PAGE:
It’s of note that another Chevrolet specialist was operating in Chicago at the time – Nickey Chevrolet – whose business was building, selling and installing performance Chevy engines, including the Purple People Eater Corvettes. Whether this outfit had a hand in the 250 PF’s transplant is a moot point, but it’s clear the conversion was properly carried out, rather than a back-street hatchet job. The supposition is that the engine from the 250 PF was probably shoehorned into a more valuable model.
Ferrari engines were not built in anything like the volumes of the mass-produced Chevrolet V8s and, being closely related to racing units, were relatively fragile. The 250 PF was powered by the 2953 cc SOHC Ferrari V12, fed by three twin-choke Webers and coupled to a four-speed manual gearbox. The Chevrolet small block V8 fitted in this 250 PF is the ‘Extreme Duty’ high-performance version, as fitted to US police cars and probably built in the Corvette engine facility. It was allied to a T400 transmission and Ford nine-inch rear end.
Owner Randy Cook had the current Offenhauser intake manifold fitted, supporting three twin-barrel Rochester carbs. Under his tenure, it also received the bonnet air scoop, classic bucket race seats, Marchal driving lamps and hunky five-spoke wheels. The instruments housed in their lovely hammered aluminium dashboard are now pencilled for review. The speedo, ammeter and rev counter work, but the petrol gauge will be replaced.
Opening the bonnet, one can’t help but be taken aback at the sight of an alien American engine that’s two pairs of cylinders shorter.
Then you think that, because the V8 sits at the rear of the engine bay, weight distribution might be better; on the other hand, it’s a much heavier unit (535lb versus 382lb).
Although the 250 PF is a Grand Touring car, not conceived with racing in mind, it has done a little mild competition in its time, evidenced by the ignition cut-off switches: “We haven’t found categorically what events the car took part in,” reports Roy, “but we think it raced in the Road America series and we’re almost certain it took part in drag races later on because there’s an archive picture of it on a drag strip.” It ran at Chateau Impney in 2017 and is due back there this summer, and even Goodwood is on the cards.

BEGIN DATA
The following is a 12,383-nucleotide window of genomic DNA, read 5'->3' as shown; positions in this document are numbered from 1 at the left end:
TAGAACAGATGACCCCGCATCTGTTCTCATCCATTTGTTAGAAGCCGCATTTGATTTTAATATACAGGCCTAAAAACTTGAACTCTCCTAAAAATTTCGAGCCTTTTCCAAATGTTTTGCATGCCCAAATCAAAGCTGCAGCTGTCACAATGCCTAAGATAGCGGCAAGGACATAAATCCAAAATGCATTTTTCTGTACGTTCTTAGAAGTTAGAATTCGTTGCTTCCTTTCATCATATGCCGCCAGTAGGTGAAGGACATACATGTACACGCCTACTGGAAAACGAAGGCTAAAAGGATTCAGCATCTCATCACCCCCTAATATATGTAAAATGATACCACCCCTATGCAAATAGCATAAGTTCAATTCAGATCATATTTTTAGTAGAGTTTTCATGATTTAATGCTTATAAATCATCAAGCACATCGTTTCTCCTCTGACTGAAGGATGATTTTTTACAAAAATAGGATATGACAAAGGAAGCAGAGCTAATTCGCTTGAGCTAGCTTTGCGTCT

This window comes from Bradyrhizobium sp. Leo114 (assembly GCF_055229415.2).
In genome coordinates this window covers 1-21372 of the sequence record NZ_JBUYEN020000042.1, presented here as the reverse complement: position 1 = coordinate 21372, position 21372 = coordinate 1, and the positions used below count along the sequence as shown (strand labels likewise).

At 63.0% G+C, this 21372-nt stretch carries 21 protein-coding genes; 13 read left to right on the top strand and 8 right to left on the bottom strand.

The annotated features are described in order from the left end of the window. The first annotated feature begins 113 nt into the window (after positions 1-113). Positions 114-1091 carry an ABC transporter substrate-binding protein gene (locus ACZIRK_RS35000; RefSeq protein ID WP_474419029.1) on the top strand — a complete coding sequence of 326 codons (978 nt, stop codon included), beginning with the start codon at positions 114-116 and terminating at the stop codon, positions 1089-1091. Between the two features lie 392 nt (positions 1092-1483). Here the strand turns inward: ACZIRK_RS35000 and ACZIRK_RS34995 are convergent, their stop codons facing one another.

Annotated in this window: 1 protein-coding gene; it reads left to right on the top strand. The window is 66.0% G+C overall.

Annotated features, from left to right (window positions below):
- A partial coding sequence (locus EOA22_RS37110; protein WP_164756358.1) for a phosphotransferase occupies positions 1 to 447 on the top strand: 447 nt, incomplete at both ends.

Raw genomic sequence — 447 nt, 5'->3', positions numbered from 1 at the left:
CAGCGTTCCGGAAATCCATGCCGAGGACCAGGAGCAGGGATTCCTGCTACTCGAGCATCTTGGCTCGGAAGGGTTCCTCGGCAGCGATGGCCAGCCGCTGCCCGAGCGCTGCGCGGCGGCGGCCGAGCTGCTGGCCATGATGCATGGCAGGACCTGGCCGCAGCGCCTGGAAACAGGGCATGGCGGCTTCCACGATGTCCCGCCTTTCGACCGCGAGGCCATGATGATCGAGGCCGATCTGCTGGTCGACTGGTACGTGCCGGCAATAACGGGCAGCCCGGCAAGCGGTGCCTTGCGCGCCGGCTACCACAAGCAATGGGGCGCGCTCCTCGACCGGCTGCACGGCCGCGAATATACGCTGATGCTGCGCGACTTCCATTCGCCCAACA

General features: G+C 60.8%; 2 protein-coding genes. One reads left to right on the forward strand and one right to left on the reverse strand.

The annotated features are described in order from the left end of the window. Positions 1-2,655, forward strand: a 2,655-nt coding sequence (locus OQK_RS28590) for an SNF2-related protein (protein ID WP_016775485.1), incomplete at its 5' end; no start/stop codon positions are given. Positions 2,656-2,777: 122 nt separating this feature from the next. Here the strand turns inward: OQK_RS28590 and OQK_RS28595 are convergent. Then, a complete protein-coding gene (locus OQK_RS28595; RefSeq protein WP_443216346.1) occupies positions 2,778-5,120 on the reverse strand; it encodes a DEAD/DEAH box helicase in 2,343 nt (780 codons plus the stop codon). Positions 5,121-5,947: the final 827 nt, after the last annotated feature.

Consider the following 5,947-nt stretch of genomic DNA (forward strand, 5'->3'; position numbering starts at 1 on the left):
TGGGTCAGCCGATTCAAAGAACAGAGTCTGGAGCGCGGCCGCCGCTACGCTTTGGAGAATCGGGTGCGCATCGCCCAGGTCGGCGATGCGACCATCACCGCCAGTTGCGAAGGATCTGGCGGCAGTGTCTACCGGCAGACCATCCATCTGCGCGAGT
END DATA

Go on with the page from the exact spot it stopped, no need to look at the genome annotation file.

The bottom line is that this 250 PF has spent longer with the Chevy engine than it ever did with its Ferrari lump. Roy says: “I think that’s the beauty of it; there’s lots of PFs that have got the correct Ferrari engine but that doesn’t make them as interesting or as quirky as this one. It’s a quest for someone to see if they can find the original engine; they do come up from time to time, but we just felt it’s gone beyond that.”
And how does it perform? It’s certainly got attitude. When we fire it up, instead of the aristocratic V12 tenor, there’s a thrumming bass rumble. There’s a slight lag in throttle response, probably because the linkages are a tad worn (scheduled for rectification). It’s a slight struggle to get into the cabin but once in, it’s quite cosy. In the driving seat I’m close up against the door, and the wheel is right there ahead of me, while the seat is slightly offset to the left in relation to the wheel.
I familiarise myself with the four-speed shift lever with its syringe-style finger-pull reverse. Let loose on the smooth tarmac of a former American airfield, when I put my foot down it suddenly picks up and launches itself down the runway. There’s an enormous amount of torque in every gear, and performance can be characterised as brute force, determined and relentless as it surges towards the horizon. I make several passes and it feels quicker each time, seeming to relish the opportunity for a shakedown.
I tackle a couple of curves reasonably fast, and the back end squats nicely as it digs in, the long nose rising, and it powers predictably around with no drama. There’s not much feel to the brake pedal but it does stop eventually. The most dated aspect about the driving experience is the steering, which suffers from a certain amount of play, though once that is eliminated it should be taut and sharp. Tim thinks the front end could be further stiffened for racing, though it’s good enough as it stands for mild competition purposes. It feels like a period racing car – which of course is what it is. It may not have the urgent, high-pitched scream of Ferrari’s V12, but there is something doughty and invincible about the snarling V8 – a little bit of the American dream in Maranello.
THANKS TO Tim Luscombe (this car’s owner) and Roy Kent of The Old Racing Car Company (tel: 01692 538007, web: www.oldracingcar.co.uk)
Stickered-up, bumperless look is very American, but it’s the snarling police-spec 5.7-litre V8 that makes this 250 PF really stand out.